West Point Fishing Report December 2013

GON Staff | November 26, 2013

West Point: Level: 2.5 feet below full pool. Temp: Mid 50s. Clarity: Mostly clear with slight stain up the lake.

Good. Guide Keith Hudson reports, “The lake level has begun a slow and steady drop over the last few weeks. It is forecast to be around 7 feet down by mid December. Consequently, largemouth have begun to move out to deeper water. A few are still being caught shallow around structures such as exposed shallow brushpiles or wood with jigs and ChatterBaits. However, a more reliable pattern is to fish around deeper blowdown trees and boat docks with a Senko or a Texas-rigged worm. Spotted bass are bunching up on deeper structure such as roadbeds and drop-offs near creek channels. We caught some spots in water as deep as 30 feet this past week on jigging spoons and the new Zoom Z-Drop worms.”

“Over the last few weeks, I have had some really awesome topwater action on stripers,” Keith said. “I’ve been catching them early and late with popping-cork rigs, Russ’s hand-tied bucktail jigs and Zara Spooks. Some of my biggest fish, however, have come on a big, chrome Cotton Cordell Red Fin. Try reeling the Red Fin just a couple of inches under the surface creating a V wake. If a fish blows up on it, just keep reeling until the line tightens up, then set the hook. The best areas lately have been across from the pumping stations and at the mouths of Whitewater, Wehadkee and Bird creeks. Be sure to keep your eyes open for gulls or loons diving as they will often tip you off to the location of an entire school. Downlining has also been very good recently with shad or shiners. Suspend your baits at around 20 feet for the best results. Look for the schools of baitfish, and the stripers are usually just below them.”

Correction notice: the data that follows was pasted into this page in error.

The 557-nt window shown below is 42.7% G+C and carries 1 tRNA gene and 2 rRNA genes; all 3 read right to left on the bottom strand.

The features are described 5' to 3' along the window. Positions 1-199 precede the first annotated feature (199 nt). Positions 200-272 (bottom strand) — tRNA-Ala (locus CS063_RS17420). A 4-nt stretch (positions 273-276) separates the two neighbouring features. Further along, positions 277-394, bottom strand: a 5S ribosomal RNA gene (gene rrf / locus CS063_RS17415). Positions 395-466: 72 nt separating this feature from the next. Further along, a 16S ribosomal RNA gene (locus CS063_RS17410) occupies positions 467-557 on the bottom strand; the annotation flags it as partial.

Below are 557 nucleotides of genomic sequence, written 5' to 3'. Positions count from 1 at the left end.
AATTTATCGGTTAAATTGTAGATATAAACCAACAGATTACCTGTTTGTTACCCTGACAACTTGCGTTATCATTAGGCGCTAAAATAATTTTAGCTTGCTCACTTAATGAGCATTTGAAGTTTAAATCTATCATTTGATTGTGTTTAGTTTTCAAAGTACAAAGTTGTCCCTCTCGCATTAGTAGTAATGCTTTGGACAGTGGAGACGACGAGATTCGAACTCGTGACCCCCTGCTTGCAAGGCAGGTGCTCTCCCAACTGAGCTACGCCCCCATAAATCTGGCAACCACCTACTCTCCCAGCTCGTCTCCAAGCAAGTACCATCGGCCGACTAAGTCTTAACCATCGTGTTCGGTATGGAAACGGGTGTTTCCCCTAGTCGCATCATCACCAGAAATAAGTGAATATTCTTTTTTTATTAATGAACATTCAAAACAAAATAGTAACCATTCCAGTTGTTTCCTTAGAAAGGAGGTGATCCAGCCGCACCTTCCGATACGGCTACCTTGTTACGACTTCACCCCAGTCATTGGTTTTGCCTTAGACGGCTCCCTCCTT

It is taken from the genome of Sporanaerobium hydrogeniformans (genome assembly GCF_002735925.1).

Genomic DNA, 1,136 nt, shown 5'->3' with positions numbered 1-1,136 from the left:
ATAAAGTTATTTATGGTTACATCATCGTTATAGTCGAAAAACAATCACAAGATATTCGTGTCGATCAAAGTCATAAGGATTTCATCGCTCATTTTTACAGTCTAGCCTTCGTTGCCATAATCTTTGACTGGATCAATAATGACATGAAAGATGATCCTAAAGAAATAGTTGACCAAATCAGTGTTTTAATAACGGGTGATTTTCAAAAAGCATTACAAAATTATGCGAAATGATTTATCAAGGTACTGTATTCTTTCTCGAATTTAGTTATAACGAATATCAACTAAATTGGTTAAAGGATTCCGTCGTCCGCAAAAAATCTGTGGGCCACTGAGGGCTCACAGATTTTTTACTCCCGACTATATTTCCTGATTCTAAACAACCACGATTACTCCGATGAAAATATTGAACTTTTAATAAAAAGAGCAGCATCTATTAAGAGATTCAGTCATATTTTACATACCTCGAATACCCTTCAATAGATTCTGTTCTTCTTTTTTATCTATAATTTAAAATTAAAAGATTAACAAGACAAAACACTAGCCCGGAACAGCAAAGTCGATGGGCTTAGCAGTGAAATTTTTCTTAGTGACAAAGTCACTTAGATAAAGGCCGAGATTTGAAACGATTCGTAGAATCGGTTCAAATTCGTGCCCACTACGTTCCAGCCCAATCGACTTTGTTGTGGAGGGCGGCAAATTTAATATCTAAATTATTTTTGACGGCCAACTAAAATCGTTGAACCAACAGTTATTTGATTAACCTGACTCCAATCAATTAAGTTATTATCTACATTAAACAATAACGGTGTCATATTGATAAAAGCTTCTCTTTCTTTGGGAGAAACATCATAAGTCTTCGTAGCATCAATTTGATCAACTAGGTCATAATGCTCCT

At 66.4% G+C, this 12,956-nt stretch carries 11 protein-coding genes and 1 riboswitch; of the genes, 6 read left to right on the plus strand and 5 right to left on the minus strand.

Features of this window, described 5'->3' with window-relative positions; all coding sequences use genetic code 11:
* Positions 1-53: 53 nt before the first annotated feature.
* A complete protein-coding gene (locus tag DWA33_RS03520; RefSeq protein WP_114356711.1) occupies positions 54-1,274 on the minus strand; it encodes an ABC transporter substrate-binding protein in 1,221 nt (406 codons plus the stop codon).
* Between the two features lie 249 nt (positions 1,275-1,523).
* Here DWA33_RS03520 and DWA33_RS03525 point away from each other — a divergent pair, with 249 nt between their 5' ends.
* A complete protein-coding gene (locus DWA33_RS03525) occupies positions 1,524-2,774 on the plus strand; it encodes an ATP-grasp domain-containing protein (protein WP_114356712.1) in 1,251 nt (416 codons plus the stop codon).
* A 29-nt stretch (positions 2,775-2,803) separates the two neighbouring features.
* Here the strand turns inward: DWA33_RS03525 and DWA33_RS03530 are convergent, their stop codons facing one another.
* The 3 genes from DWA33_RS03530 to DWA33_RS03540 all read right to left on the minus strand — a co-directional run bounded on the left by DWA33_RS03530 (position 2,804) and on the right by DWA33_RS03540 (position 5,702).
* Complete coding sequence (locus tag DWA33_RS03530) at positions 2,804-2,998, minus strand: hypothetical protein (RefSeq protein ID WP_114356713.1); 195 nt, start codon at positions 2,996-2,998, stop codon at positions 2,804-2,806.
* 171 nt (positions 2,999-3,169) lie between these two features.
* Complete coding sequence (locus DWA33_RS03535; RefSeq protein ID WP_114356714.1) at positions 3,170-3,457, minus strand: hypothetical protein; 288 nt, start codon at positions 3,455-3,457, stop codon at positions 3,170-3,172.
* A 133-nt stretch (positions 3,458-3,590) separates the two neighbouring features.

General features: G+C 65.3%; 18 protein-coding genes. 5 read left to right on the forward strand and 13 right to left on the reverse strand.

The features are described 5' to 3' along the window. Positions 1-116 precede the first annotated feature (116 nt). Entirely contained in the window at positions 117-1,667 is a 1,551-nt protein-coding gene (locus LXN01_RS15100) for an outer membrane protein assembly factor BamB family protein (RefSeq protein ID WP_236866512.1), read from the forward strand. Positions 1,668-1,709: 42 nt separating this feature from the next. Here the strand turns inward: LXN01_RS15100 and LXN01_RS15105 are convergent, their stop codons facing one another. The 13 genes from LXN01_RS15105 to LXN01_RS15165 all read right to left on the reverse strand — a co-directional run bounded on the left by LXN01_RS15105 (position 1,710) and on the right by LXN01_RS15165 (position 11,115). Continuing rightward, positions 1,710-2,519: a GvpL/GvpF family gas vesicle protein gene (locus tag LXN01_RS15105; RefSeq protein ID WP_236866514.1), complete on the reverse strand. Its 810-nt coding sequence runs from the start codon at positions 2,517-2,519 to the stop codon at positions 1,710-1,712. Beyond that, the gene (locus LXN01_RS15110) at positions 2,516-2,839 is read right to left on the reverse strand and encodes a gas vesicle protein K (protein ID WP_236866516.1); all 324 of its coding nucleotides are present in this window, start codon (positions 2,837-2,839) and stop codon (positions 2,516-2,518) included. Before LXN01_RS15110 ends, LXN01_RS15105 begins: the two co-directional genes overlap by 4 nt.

“Fishing continues to be good as we move into late fall. Whitewater and Wolf creeks have been producing. Try pitching small jigs around deeper blowdown trees. A small minnow under a float will also work. Concentrate on trees that are close to the old creek or river channel. Docks with brush also continue to hold fish. Another good technique this time of year is drop-shotting with small minnows in deeper brushpiles. As usual, the fish seem to stack together tighter when the sun is out. The night fishing also remains good. Try fishing under Yellow Jacket or the Hwy 109 bridges with lights for your best results.”

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